Thanks to Quality Friends & Quality Ingredients

| November 29, 2009

Thanks to all who have shared your Thanksgiving meals! Now that it’s over and I have successfully gained several pounds, I thought I would share with my little Thanksgiving and how grateful I am not only for good friends, but also for companies that make quality ingredients free from hydrogenated oils and industrial processing.

Cake Mountain Man and our dear friends, L&P, came over for a “small” dinner with enough food to feed twelve. We ate, played board games, ate, played more. Even our ice skating (aka me falling) didn’t do much to cancel out the calories we consumed.

My certified organic turkey from Whole Foods cost 10x the amount of the discount turkey at a larger grocery store, but the quality, taste, and knowledge that it was raised humanely and heathily helped me to swallow the cost…and raised my continued ire that we as Americans have become too used to cheap, processed, industrial food. Anyways, I digress…

No company sponsored/paid for my use of anything – they don’t even know I used their products, but I wanted to share what ingredients I used to note that it is possible to put together meals that are organic and natural without ridiculous costs.

I love cooking for Thanksgiving – the planning and preparation is half the fun, and I adapted some fabulous recipes I found on some great sites:


I don’t remember eating or making a juicier turkey. I brined it for about 18 hours. During the first 30 minutes of baking, I freaked out at how brown the underside got, but realized it was to sear the juices in.


  • Saveur’s Rich Gravy: this takes a little while as you are making your own stock, but oh my gosh, the flavor and richness is beyond good. Just start it right after the turkey goes into the oven – you don’t need to really watch it while it simmers.



I baked them in muffin tins so that it would be easier to freeze and reheat them in single servings.



I’m not sure if I did this correctly as it didn’t set properly, but the taste sure was good! Not too sweet, just right.


L&P brought over the best green bean casserole I’ve ever had, butternut casserole with Grand Marnier, bread pudding, a bourbon pecan pie, and a pumpkin pie. I also had some fabulous Rofumo cheese (hickory-smoked) slathered with what may possibly be the best Seven Pepper Jelly from Foster’s Market.


Before you think me wealthy (trust me, I’m not!), I borrowed some things, like brining bags from L&P from Williams-Sonoma, which made life easier, and had some leftover Tracklement’s Cranberry Sauce with Port as a complement to turkey sandwiches the next day (the Foster’s pepper jelly also serves as an amazing accompaniment to leftover turkey).

I also stretched the dollar as far as possible by cooking down the carcass for some fabulous turkey stock, which I turned into a turkey-macaroni soup with homemade tomato sauce, mushrooms, celery, and salt and pepper.


Last but not least, I used Whole Food’s affordable, private-label 365 Organic Mayonnaise and Trader Joe’s Orange Flavored Cranberries to make a scrumptious turkey salad sandwich using leftover meat.


Eating healthy is not cheap, but it doesn’t have to break the bank. I am grateful for more healthy options when I cook, and I am grateful for friends with whom to share them.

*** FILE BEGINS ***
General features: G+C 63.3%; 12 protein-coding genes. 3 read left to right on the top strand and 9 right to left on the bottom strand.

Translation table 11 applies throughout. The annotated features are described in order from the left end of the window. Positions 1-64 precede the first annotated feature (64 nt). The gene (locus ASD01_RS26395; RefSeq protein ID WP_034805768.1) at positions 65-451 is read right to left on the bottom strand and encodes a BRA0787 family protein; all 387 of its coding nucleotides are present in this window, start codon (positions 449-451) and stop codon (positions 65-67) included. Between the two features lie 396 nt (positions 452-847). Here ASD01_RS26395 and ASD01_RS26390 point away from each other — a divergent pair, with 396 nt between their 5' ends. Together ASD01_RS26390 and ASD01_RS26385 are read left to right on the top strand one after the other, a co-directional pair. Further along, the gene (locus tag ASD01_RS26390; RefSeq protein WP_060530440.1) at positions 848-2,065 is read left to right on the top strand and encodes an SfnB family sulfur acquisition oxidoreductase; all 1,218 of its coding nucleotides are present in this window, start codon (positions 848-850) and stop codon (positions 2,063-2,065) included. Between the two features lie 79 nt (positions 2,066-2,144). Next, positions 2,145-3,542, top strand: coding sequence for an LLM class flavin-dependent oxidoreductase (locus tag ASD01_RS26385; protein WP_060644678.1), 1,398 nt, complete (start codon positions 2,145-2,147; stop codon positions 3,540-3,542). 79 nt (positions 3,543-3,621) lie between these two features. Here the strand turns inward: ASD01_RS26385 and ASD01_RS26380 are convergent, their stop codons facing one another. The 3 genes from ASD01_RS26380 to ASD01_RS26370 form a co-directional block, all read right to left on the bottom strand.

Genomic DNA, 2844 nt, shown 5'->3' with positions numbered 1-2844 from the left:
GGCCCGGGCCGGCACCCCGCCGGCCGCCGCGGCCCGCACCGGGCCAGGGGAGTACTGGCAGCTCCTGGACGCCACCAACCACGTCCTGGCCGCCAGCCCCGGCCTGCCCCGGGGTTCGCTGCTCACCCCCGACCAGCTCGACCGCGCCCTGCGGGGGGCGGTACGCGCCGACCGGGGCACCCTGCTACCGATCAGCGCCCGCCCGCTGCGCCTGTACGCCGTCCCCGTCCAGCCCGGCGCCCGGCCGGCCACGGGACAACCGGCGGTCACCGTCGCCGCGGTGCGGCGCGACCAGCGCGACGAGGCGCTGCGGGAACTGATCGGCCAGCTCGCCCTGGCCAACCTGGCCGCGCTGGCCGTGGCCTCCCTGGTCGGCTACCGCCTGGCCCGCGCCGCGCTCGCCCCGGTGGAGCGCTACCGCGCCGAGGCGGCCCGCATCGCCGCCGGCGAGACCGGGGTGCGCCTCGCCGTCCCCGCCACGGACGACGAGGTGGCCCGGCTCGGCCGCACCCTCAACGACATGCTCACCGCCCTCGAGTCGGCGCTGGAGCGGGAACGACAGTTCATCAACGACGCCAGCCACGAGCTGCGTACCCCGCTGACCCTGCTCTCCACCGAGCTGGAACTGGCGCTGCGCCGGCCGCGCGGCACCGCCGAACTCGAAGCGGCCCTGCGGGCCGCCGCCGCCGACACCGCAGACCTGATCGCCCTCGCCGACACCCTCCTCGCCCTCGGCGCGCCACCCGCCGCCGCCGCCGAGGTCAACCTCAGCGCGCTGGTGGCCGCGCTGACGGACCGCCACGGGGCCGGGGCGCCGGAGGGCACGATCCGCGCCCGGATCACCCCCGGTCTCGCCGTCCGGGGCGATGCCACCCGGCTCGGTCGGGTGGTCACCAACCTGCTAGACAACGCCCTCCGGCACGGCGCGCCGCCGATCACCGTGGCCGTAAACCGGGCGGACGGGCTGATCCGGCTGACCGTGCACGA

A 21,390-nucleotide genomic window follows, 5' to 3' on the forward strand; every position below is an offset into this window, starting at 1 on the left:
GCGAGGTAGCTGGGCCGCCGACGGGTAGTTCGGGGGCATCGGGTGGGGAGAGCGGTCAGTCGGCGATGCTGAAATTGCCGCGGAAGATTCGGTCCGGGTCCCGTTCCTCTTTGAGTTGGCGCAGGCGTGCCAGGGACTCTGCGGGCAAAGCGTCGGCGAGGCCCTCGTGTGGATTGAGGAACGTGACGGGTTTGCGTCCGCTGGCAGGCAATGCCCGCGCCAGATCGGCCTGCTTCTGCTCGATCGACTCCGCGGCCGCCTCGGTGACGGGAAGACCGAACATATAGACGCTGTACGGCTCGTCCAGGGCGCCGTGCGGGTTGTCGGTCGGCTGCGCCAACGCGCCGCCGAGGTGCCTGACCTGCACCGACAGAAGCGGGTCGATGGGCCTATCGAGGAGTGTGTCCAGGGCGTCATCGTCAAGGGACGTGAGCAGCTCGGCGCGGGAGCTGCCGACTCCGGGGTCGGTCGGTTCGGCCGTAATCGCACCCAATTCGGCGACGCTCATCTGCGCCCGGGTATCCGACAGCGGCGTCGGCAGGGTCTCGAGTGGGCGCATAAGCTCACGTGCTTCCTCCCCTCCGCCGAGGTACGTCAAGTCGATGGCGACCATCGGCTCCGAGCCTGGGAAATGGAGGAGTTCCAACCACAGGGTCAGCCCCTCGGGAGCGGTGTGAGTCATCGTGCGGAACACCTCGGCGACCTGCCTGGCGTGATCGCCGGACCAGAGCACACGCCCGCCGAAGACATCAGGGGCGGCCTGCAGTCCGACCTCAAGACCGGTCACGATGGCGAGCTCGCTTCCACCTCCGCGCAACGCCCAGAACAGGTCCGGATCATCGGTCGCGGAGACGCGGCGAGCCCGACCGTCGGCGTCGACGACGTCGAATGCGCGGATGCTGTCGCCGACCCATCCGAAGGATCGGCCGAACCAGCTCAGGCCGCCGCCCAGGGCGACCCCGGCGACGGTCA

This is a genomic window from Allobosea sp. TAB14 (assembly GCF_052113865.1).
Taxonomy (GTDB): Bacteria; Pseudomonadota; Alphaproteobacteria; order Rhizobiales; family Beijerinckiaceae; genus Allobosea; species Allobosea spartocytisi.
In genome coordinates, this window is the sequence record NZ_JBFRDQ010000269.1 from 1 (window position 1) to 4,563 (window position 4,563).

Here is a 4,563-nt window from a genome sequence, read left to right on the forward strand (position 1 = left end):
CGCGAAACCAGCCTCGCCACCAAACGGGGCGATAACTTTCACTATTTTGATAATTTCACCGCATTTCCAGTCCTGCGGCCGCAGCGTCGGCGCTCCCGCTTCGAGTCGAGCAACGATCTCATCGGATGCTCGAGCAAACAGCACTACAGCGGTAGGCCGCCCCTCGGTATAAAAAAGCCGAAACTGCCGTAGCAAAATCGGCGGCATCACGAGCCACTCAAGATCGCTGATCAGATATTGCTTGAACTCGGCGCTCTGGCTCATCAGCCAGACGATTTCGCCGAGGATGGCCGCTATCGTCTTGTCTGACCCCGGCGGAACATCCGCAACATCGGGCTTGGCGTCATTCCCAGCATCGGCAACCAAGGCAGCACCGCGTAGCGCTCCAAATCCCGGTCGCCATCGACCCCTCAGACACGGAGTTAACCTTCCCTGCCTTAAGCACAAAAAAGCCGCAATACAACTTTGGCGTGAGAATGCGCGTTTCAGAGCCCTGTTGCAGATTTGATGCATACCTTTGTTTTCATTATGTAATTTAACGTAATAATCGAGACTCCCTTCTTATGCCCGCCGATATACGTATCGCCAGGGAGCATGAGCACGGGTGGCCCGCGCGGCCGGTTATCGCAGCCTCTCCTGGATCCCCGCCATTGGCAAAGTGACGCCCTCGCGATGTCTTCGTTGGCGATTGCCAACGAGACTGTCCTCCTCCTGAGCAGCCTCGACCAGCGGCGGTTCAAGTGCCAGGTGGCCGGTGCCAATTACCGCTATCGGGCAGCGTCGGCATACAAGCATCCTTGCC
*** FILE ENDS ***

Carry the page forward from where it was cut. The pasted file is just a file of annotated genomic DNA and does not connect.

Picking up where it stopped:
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Category: Featured Articles: Travel & Culture, Recipe Vault, Travel & Culture, US & Canada

About the Author (Author Profile)

With a flair for spontaneity, pizzazz, creative excellence and her own unique sense of aesthetic grace and perspective, we have our very dear friend, Belinda (or B, to some of us). Although an incredibly accomplished professional and career woman, B’s down-to-earth approach and demeanor transcends all scenarios, communities and people. She manifests, in her day-to-day, the essence of the word “Zomppa” as demonstrated by her extraordinary commitment to creating sustainable and positive change for us and future generations to come. She’s asked for a dog every year since she was five. Check out Belinda’s work on global education research and coaching: or more about her portfolio

Comments (5)

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  1. Jeanne says:

    Thank you for this post! I have the same opinion about the industrial food system, so I didn’t eat any turkey this year. It made me smile to see all the different options that you present, and I can tell that a lot of work and love went into your meal.

  2. I agree with you. Eating healthy is not cheap. But I’m glad that you find the way to save money. Like using the carcass to make macaroni soup and borrowing a brine bag. I’m all for saving money. Your turkey looks really good btw.

  3. Olive says:

    everything looks delish, I love the bird particularly and your corn bread looks moist.YUM! I’m glad you had a wonderful Thanksgiving celebration with your family and friends.

    ..I’m with you too and cheap does cost more to eat healthy food these days and I really appreciate your helpful tips on how to save 🙂

  4. Ann says:

    Yum! That turkey salad looks delicious- think it’s about time I make myself another chicken salad(threw out the leftover turkey bits!)

  5. kristy says:

    Love the food you made! You’re so right, eating healthy is really expensive and it’s not easy too.